On Veteran’s Day, America pauses to honor the selflessness and sacrifice of those who have served. As a decade of war in Afghanistan and Iraq wind down, the mental impact of that service has become clearer. For the first time, the military suicide rate is higher than that for civilians, forcing the Pentagon to reshape how it cares for those affected by the stress and trauma of fighting a war without boundaries.
For Mr. Snook, doctors say the bomb blast that injured his foot will prevent him from ever running again. But the mental toll of having to leave the only job he ever wanted is, in many ways, just as acute. In that way, he represents the thousands of veterans for whom today – like many other days – is simply another chance to discover new meaning in a life dramatically changed by the bonds of war and brotherhood.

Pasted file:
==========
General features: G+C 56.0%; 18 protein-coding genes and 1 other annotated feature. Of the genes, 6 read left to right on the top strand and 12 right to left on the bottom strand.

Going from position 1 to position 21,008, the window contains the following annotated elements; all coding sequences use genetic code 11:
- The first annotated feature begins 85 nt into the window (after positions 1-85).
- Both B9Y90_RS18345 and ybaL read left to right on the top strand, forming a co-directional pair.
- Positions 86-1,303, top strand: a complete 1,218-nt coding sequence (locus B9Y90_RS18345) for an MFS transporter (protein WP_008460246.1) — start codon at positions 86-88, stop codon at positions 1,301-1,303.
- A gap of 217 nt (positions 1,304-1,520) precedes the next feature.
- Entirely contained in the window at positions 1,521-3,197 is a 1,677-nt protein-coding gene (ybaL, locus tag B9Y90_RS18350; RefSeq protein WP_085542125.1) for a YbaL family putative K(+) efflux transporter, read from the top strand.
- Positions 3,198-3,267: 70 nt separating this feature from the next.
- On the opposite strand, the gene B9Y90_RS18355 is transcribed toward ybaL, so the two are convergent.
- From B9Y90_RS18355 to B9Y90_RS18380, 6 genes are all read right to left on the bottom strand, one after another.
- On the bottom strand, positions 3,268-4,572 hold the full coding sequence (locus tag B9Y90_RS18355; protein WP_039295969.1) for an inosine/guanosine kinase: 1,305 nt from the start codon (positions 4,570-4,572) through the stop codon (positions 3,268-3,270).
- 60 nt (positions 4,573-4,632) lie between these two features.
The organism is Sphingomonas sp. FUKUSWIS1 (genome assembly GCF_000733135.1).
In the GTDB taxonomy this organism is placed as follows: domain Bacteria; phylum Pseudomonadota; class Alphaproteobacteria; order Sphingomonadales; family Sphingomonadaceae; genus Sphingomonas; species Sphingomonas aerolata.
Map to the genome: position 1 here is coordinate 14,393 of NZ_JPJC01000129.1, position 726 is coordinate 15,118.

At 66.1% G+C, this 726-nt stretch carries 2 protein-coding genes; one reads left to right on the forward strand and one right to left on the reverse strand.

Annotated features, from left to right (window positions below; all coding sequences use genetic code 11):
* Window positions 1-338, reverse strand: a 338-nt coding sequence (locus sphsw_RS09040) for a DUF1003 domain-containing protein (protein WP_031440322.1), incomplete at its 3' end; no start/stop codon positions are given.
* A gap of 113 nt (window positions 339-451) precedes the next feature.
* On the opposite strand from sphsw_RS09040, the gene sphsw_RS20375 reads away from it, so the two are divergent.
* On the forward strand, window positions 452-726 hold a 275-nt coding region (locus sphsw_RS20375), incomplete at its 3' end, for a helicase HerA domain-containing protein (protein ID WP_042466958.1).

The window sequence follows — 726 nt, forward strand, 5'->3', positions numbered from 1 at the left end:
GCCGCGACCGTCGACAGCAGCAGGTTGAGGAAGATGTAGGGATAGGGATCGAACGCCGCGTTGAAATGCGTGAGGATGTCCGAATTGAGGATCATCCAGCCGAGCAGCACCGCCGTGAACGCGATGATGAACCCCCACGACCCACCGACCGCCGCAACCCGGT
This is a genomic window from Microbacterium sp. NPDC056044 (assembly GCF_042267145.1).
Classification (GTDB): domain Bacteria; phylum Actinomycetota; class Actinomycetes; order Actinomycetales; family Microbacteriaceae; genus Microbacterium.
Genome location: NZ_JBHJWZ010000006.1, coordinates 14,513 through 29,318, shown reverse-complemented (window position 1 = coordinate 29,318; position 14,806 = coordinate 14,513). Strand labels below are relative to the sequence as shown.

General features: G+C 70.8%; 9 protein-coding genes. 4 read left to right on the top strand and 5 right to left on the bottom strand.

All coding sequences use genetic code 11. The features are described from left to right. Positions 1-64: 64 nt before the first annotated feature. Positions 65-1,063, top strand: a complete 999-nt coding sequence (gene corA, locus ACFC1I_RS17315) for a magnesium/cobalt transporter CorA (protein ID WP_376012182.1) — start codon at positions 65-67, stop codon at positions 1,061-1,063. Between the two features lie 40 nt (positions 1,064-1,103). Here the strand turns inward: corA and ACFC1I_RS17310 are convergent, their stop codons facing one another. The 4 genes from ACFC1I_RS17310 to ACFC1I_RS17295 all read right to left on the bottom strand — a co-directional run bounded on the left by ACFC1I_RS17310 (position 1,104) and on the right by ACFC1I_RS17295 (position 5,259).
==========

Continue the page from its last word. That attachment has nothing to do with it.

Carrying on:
“For years, I woke up everyday because I knew there were 30 guys waiting for me at work, and we were trying to get ready to fight a uniform-less, hiding enemy,” Snook says. “I felt such deep purpose in my life, and now I don’t feel any purpose at all.”
It was Sept. 26, 2010, that the course of his life changed. As a part of President Obama’s troop surge to southern Afghanistan, Snook’s platoon was tasked with clearing an area where Taliban were operating.